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My six-year-old, Felix, is allergic to peanuts. Due to very low Ieg levels in his blood, we are hopeful that he may outgrow it, but it still really sucks to have to worry about it for now. (Also—what about the protective effects of long-term breastfeeding?!) I am probably as concerned about the psychological effects of a food allergy as I am about the possibility of an anaphylactic reaction, so I was relieved when my two-year-old, Wolfie, tested negative for peanut allergy.
Our allergist told us to start feeding Wolfie peanuts as much as possible to prevent the development of a future allergy (he’s at a higher risk because of Felix). Unfortunately, Wolfie is not a fan of peanut butter, so this proved difficult.
Baby Food: Finding the Good Stuff
Right around the time we found out that Woflie wasn’t allergic to peanuts, I happened to hear from a woman named Zoi Maroudas, who founded a baby food company called Bambino’s. She wanted us to review her baby food for possible inclusion in our Safe Baby Food Guide.
After looking into Bambino’s products–and receiving samples, which we fed to my 6-month-old nephew, Lincoln–I deemed Bambino’s organic frozen food the Good Stuff (see our Safe Frozen Baby Food Guide for more on this baby food as well as other brands that get our approval).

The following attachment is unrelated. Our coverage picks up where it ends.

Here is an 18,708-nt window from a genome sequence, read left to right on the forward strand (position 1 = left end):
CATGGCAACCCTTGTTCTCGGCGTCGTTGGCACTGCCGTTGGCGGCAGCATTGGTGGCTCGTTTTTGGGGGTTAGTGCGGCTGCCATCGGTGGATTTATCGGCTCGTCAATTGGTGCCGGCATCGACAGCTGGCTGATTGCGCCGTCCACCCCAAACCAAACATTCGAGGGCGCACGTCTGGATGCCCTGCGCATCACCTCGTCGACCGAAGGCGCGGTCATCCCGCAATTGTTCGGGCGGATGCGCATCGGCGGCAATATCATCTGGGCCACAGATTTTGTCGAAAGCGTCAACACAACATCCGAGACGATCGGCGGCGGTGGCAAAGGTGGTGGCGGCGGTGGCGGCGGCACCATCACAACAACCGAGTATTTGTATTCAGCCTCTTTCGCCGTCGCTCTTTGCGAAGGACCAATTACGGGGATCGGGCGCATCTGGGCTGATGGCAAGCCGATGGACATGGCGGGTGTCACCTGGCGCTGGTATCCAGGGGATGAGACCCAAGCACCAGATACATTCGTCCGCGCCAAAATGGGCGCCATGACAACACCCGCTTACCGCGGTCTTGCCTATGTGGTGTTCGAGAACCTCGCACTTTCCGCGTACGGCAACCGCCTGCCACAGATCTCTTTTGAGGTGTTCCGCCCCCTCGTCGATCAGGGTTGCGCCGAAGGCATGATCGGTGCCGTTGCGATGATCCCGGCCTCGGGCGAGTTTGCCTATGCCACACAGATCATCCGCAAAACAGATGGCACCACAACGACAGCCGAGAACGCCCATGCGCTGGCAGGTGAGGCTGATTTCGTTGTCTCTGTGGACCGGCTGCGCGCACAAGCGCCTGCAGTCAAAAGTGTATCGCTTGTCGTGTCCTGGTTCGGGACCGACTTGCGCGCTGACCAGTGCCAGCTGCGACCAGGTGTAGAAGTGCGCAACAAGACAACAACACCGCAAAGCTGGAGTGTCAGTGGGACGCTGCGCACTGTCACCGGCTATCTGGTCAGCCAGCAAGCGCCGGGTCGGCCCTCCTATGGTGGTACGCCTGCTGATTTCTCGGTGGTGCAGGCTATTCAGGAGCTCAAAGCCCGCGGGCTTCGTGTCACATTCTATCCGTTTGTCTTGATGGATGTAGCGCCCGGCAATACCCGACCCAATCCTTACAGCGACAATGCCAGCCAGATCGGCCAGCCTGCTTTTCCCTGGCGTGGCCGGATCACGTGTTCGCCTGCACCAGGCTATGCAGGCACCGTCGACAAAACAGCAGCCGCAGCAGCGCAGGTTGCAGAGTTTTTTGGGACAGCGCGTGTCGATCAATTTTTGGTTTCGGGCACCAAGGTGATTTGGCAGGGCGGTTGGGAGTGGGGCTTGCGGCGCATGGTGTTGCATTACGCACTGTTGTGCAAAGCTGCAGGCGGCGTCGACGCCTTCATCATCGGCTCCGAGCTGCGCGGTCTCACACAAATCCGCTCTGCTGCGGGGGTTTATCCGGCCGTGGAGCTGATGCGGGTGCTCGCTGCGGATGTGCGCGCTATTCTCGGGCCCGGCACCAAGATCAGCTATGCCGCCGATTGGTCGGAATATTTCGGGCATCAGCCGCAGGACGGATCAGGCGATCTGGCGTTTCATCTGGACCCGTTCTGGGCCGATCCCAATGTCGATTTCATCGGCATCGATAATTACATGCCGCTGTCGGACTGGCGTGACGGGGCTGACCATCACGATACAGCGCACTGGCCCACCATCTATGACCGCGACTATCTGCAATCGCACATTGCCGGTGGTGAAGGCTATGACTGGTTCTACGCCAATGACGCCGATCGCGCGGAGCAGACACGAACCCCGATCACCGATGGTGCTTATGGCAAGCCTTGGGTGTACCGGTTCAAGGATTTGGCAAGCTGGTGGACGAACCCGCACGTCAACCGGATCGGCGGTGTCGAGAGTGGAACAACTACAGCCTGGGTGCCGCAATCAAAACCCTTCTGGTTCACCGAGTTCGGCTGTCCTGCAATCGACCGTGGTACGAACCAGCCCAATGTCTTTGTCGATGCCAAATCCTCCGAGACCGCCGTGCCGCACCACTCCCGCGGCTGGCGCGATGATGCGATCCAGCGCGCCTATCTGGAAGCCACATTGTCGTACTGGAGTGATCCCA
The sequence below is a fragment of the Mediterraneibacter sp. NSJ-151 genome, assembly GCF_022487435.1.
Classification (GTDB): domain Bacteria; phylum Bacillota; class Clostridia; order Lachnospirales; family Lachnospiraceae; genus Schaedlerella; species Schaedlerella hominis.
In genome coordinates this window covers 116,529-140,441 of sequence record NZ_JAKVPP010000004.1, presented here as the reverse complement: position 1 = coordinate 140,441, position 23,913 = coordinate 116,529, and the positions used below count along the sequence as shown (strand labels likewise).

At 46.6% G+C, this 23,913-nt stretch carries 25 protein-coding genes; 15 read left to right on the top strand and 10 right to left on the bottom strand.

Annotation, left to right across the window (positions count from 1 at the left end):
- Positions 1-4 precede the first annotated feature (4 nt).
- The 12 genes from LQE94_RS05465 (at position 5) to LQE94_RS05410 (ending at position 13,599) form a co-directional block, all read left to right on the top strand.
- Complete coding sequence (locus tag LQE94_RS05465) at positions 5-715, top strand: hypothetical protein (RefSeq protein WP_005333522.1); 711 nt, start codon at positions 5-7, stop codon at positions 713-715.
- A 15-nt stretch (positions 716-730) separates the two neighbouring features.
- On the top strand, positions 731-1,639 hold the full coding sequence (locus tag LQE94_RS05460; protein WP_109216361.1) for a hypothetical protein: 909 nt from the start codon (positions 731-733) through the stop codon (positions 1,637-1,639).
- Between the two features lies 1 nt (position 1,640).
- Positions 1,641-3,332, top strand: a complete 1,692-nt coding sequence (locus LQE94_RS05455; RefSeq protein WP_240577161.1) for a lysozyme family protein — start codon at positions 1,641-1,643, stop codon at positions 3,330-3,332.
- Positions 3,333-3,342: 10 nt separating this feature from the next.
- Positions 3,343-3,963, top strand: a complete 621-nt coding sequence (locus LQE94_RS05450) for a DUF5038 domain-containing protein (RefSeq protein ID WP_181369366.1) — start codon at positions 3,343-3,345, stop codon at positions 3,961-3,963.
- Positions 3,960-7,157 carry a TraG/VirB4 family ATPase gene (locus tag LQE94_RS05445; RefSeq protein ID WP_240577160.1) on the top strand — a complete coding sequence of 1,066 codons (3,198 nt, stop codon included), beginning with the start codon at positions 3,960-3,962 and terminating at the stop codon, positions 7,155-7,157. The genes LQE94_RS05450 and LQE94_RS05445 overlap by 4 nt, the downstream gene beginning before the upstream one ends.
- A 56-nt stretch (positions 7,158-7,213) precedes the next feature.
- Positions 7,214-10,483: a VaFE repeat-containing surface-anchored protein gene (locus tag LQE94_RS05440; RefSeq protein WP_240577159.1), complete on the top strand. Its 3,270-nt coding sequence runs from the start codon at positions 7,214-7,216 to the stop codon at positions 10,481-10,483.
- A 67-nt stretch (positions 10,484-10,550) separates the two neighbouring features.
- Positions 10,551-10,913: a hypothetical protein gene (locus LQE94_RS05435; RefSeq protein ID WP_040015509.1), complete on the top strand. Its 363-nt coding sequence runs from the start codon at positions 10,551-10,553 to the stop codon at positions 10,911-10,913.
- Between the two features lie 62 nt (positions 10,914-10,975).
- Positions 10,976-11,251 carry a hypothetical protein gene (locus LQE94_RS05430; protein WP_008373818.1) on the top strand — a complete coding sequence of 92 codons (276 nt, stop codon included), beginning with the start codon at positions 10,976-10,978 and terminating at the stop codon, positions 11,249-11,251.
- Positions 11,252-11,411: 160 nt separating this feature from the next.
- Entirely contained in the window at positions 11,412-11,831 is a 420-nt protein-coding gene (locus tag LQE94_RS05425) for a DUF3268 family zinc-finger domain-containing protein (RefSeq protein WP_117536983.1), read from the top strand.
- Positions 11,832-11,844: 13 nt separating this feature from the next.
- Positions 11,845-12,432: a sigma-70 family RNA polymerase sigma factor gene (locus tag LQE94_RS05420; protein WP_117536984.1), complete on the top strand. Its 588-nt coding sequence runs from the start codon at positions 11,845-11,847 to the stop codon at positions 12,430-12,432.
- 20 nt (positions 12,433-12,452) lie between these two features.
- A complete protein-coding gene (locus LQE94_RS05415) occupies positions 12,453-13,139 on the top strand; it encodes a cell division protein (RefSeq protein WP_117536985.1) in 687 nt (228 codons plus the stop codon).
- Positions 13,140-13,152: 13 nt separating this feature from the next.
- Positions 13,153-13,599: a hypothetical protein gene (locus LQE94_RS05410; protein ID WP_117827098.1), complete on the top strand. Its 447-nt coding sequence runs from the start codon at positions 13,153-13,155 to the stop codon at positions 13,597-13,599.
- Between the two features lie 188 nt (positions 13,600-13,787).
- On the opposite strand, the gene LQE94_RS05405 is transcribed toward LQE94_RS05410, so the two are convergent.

If you can’t prepare your baby’s food fresh (which I rarely did, after so much was refused and thrown away!), frozen is the next best option. It’s definitely better than the purees you’d get in pouches or jars. And Bambino’s is about as good as it gets.
Cookies for Allergy Prevention?
What intrigued me most about the Bambino’s lineup wasn’t any of the organic vegetable, fish, or high-quality meat options. It was something called peanut mani.
Zoi says these cookies contain the exact amount of peanut recommended to prevent peanut allergies in children. You’ve probably seen the headlines that Israeli children rarely suffer from peanut allergies, and the theory is that it’s because of early exposure to peanut snacks called Bamba.
Intuitively, this theory makes sense, and I would encourage all parents to introduce nuts early (after, of course, checking with your pediatrician). Bambino’s peanut mani are also Good Stuff because they are organic and are lightly sweetened with oranges and carrots instead of sugar. The idea is that you give your child one cookie each day starting at four months old to help prevent the development of a peanut allergy.
Zoi has offered to include a free gift for orders—for peanut mani as well as frozen baby food–made by my readers. Just you code GIMMEGOODS when checking out.
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